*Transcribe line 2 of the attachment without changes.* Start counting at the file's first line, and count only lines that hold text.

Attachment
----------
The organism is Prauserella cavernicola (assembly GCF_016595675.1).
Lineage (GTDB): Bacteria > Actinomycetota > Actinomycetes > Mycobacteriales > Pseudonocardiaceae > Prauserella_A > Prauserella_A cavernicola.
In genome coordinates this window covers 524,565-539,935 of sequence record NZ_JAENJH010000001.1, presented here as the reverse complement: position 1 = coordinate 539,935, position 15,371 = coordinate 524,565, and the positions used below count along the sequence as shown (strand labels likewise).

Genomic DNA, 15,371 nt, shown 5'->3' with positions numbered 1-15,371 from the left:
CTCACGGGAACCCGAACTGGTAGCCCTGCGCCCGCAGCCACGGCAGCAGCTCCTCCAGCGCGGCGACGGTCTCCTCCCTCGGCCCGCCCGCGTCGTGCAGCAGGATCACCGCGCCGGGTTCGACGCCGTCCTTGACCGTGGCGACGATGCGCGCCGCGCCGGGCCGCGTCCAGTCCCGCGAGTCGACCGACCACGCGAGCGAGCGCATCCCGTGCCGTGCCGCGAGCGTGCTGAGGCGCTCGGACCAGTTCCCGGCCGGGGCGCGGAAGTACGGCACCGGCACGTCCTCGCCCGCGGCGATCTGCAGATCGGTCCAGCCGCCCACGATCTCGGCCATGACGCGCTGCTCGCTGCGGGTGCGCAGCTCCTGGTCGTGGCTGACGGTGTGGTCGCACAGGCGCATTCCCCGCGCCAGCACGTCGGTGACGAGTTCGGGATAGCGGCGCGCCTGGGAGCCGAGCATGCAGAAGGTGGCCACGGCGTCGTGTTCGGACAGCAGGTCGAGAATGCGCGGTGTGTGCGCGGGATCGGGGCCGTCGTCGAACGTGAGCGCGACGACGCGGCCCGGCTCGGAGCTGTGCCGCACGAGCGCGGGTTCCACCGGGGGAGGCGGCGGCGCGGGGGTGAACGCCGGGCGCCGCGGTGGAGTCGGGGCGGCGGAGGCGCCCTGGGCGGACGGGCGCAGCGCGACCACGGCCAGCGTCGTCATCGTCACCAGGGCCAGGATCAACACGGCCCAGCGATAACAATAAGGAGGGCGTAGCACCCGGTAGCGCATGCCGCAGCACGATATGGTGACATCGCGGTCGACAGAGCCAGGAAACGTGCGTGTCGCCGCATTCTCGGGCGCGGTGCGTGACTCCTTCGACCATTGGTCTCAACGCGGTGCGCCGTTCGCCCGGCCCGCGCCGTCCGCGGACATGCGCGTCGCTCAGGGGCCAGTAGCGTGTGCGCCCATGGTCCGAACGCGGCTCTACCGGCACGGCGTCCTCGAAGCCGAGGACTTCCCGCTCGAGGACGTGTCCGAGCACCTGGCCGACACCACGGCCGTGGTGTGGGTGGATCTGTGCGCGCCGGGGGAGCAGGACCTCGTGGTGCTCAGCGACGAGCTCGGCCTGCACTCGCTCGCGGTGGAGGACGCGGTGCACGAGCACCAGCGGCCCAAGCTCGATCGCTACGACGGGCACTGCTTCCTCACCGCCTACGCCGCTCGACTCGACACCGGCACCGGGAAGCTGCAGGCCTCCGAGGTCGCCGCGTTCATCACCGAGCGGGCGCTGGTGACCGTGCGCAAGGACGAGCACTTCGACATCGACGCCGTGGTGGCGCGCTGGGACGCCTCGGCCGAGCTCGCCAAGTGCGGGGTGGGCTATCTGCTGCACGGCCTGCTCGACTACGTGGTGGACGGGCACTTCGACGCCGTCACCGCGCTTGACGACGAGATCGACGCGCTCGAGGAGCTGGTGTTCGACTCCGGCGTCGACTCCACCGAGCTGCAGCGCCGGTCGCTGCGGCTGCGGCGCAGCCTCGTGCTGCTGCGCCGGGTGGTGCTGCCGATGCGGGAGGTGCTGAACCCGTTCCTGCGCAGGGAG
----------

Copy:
Lineage (GTDB): Bacteria > Actinomycetota > Actinomycetes > Mycobacteriales > Pseudonocardiaceae > Prauserella_A > Prauserella_A cavernicola.